the problem with people

 

This past weekend my 10-year-old son Chris made his stage debut in a production at a local theater. During the intermission, I was swapping parenting war stories with a fellow nontraditional parent whose child was also in the production. We talked about being a nontraditional family and what that meant: our experiences dealing with the schools, funny anecdotes about encounters with strangers at restaurants, tips on how best to navigate the holidays with unsupportive families. After a particularly grueling story he remarked, something to the effect of, “It’s 2016.  What’s wrong with people?”

Now that I have children in this world it’s a question I find myself asking again and again.

What is wrong with people?

Despite my son’s sometimes larger-than-life, always outgoing personality, he has struggled to make friends at school and in the neighborhood. He gets along famously with adults, working the room like a seasoned politician, but with kids his own age he flounders, often regarding his peers as if they were aliens visiting from another planet.

So when the new school year began a few weeks ago I was thrilled to hear all about a friend he had made. The boy was a new student, and he and Chris took an instant liking to one another, bonding over Minecraft and other matters of importance to the average ten year old. They sat together at lunch, took selfies together on the bus, worked together on class projects.

At last, a friend, I thought.

Everything seemed to be going well until my son asked the boy if he wanted to come over to our house to play. The boy told him that he did want to come over, very much so, but his mother would not allow it. It seems she did not want him to be friends with my son. In fact, she forbid him to be friends with my son.

She said that being gay was wrong and because Chris had two dads our home was unacceptable. She went on to tell her son that because Chris had two dads this also meant that he, my son, had to be gay. She concluded by threatening to send her son to a different school if he continued being friends with Chris.

I am rarely without words, but on the car ride home from school that day, I was speechless.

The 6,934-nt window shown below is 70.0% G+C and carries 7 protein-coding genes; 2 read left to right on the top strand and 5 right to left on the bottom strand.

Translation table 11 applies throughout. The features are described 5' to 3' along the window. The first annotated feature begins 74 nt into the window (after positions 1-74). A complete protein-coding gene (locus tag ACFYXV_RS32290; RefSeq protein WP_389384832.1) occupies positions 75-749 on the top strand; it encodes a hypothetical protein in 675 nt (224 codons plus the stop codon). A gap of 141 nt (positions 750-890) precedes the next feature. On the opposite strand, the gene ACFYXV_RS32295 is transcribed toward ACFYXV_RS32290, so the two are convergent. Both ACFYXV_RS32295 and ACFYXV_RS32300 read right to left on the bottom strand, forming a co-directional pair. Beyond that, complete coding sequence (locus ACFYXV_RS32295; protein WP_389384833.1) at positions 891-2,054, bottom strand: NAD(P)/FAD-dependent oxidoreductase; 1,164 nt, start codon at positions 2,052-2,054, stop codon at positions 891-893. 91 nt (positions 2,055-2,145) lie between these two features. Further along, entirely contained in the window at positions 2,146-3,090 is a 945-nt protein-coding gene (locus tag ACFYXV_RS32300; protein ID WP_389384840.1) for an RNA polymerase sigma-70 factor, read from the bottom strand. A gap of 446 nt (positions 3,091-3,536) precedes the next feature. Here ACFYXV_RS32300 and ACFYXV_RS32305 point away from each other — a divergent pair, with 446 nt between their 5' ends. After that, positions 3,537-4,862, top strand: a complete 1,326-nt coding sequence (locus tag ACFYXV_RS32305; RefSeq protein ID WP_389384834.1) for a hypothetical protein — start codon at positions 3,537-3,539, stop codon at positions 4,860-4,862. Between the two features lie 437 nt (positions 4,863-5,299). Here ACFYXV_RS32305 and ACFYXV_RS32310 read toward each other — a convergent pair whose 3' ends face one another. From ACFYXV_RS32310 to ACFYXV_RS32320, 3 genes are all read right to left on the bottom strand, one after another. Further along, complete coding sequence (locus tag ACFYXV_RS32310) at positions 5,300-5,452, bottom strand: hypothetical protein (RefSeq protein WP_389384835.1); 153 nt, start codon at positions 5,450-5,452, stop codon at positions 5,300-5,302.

What is wrong with people?

I eventually found my words and after internally revising my expletive-laden monologue, I reassured my son of the thing he already knew: there was nothing wrong with his family. I reminded him that he had two parents who loved him which was two more than a lot of other kids had.

I told him that although his friend’s mother was a mean-spirited and hateful woman (and yes, she was, and yes, my son needed to understand that there are people like that in the world) – this boy who my son called a friend was not to be judged or condemned for the actions of his mother.

My son was to say nothing to the boy on the subject because to do so would put this boy in the position of having to defend his family, the very same position this boy’s mother had put my son in, and no one should ever have to defend or explain away their family…even if that family is headed up by an angry, narrow-minded, spiteful bigot.

I informed the school of the situation and they were appalled. They assured me that all types of families were welcome and celebrated within their hallways. The principal said that while they cannot control what happens after a child leaves the school (nor would I expect them to), once the kids walked through the front doors everyone was to be respected regardless of where they came from or who their parents were, and any parent who had an issue with that was free to take their child elsewhere.

Chris is determined to remain friends with the boy and the boy is determined to remain friends with Chris. Perhaps easier said than done given the boy’s mother, but still, I applaud both boys for being better ambassadors than the generations of people who came before them.

It may in fact be 2016, but incidents like this remind us that for as much as progress as we like to think we’ve made we are not that far removed from a time when parents would tell their kids, “You cannot be friends with that boy because he’s black.”  It reminds us that we are living right now in a time when parents tell their kids, “You cannot be friends with that boy because he has two dads.”

What is wrong with people?